Tuesday, July 16, 2013

The cost of Beans

Typing my fingers to nubbins this week. ;) Today the words accumulated slower because I had to go on a research mission for a bit. My character is heading over the White Pass from Skagway, Alaska into Yukon territory. The Canadian Mounted Police set up a check point at the Canada border and didn't allow anyone beyond that point without either four months rations and $500 or six months rations and $200. This was in 1898. That was a lot of money to carry and the price of the rations if the gold seekers didn't bring it with them was double what it was in the lower 48.

So my goal was to figure out how much my heroine needed to pay for her 6 months supplies. I used a replica 1897 Sears, Roebuck & Co. Catalogue to find prices. They even sold food out of these catalogs.
The suggested rations were 400 pounds of flour, 100 pounds of beans, 100 pounds of bacon, 100 pounds of sugar, 10 pounds of tea, 30 pounds of coffee and 150 pounds of mixed fruit. Then salt, pepper and cooking sundries.

There were several kinds of flour, I went with the one that was the easiest to figure- $1.48 for a 48# bag. Doubled that to $3 for 50# and my character would pay $24 for the flour. Dry beans were $.03 a lb so double that to $.06 times 100 you get $6 for dried beans. But I figured they were hiking most of the time and wouldn't have time to cook beans so I found a price for canned baked beans.  3# cans were $1 a dozen so figure $2 for a dozen and say they go half and half. Half dried and half canned so the canned beans would cost: so 24 cans of beans would be $4. Bacon was harder to figure. They had it and other canned meats in the catalog. You could get bacon for $.60 a pound so I figured $1.20 in Skagway. Making it $120 and the most expensive item to purchase.  Sugar depended on the price they (Sears & Roebuck)p purchased it for. They didn't give a price in the book. I guessed it at $.40 a pound. Tea was- again depending on what you picked - $.35 a pound, so $.70 for my story. And coffee was $.20 to .35 a pound. Again, I doubled that. and last was the canned fruit. Those ran anywhere from $.08 a can to $.28. And I doubled that.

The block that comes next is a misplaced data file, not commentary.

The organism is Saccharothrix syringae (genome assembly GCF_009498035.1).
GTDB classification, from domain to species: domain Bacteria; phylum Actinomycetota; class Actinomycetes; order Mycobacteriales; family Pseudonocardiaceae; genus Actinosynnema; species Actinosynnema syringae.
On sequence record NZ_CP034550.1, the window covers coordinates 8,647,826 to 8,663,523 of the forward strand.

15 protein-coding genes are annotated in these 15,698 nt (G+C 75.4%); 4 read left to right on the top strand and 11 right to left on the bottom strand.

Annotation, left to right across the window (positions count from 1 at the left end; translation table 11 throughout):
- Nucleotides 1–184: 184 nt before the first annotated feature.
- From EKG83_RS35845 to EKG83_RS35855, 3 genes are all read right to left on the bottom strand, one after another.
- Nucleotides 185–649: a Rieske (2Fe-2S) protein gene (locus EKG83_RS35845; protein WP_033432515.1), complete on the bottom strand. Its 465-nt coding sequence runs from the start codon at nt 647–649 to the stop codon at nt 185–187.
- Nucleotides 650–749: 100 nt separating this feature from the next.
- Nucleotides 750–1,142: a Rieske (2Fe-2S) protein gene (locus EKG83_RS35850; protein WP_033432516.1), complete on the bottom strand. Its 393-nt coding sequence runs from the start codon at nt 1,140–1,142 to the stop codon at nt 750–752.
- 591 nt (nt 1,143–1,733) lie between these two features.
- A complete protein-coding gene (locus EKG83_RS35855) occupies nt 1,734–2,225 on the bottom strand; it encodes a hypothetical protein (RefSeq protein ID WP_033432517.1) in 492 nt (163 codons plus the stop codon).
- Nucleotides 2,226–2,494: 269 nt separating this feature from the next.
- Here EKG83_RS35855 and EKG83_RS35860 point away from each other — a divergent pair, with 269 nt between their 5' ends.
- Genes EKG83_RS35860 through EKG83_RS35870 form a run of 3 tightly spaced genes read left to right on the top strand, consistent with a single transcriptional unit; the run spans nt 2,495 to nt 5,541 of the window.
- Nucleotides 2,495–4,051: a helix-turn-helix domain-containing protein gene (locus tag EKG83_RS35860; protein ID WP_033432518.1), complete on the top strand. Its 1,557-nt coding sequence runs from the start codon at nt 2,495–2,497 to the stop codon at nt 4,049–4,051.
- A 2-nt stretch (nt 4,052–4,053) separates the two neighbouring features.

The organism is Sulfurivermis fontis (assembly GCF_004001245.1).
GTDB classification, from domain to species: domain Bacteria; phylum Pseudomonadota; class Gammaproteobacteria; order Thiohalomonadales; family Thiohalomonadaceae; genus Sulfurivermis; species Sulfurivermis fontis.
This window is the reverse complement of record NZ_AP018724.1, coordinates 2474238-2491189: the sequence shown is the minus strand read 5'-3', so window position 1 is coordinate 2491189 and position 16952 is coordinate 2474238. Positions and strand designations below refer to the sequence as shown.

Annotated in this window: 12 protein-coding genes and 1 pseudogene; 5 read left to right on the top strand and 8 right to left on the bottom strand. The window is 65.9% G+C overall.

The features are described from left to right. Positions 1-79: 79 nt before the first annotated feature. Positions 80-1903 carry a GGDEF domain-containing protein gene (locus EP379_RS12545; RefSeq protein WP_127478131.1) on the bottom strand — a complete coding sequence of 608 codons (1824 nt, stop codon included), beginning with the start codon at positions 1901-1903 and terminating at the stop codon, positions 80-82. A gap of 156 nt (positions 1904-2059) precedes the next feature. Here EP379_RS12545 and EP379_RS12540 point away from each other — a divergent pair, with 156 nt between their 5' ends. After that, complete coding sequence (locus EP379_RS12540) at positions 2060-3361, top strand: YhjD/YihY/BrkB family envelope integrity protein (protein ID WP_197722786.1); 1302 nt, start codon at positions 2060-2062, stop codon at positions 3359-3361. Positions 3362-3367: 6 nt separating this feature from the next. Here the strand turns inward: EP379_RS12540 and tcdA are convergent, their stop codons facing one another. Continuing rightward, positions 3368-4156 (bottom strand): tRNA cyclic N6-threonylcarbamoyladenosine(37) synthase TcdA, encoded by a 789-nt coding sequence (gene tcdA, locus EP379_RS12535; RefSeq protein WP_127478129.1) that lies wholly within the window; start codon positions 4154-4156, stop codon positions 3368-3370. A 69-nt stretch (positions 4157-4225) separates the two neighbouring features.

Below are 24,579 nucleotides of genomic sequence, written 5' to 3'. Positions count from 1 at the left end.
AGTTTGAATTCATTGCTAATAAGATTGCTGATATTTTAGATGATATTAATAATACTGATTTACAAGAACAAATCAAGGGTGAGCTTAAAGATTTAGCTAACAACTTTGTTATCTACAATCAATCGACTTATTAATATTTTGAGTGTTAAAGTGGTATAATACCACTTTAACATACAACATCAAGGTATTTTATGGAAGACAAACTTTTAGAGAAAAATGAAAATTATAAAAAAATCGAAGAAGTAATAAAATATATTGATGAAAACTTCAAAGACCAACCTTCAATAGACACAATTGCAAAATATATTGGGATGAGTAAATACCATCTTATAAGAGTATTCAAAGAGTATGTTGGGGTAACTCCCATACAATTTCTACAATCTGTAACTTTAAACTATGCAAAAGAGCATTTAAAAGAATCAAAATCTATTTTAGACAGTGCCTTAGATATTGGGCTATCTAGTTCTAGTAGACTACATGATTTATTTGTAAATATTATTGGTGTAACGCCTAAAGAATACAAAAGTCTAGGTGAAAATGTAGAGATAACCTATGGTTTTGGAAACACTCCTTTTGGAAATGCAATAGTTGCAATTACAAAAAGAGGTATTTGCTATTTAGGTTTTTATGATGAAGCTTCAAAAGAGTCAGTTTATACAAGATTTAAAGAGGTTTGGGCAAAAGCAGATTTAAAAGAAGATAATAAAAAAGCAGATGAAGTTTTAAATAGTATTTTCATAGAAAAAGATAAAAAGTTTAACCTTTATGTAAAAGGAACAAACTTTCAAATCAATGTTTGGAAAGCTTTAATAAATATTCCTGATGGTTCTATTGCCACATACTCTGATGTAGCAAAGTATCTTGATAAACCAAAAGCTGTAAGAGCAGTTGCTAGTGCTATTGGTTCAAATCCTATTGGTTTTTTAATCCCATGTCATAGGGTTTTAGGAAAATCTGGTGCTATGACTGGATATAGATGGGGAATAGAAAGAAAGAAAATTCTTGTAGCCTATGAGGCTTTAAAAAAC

The total I came up with to purchase the supplies for the trip was around $300, plus they had to have $200 in their pocket. That was a lot of money to have just to get to the Yukon gold country and then risk your life and hope you found gold.

While I think I could have handled traveling across the continent with a wagon, I'm pretty sure I wouldn't have made a Yukon gold seeker!  Would you have put that much at stake to try and find gold?




3 comments:

bn100 said...

Interesting research for supplies

Charlene Raddon said...

Enjoyed the blog, Paty. Don't you just love those old catalogs? I could look at them for hours.

Paty Jager said...

Hi Lysette! thanks for stopping in.

Hi Charlene. Yes, the old catalogs are a lot of fun to browse.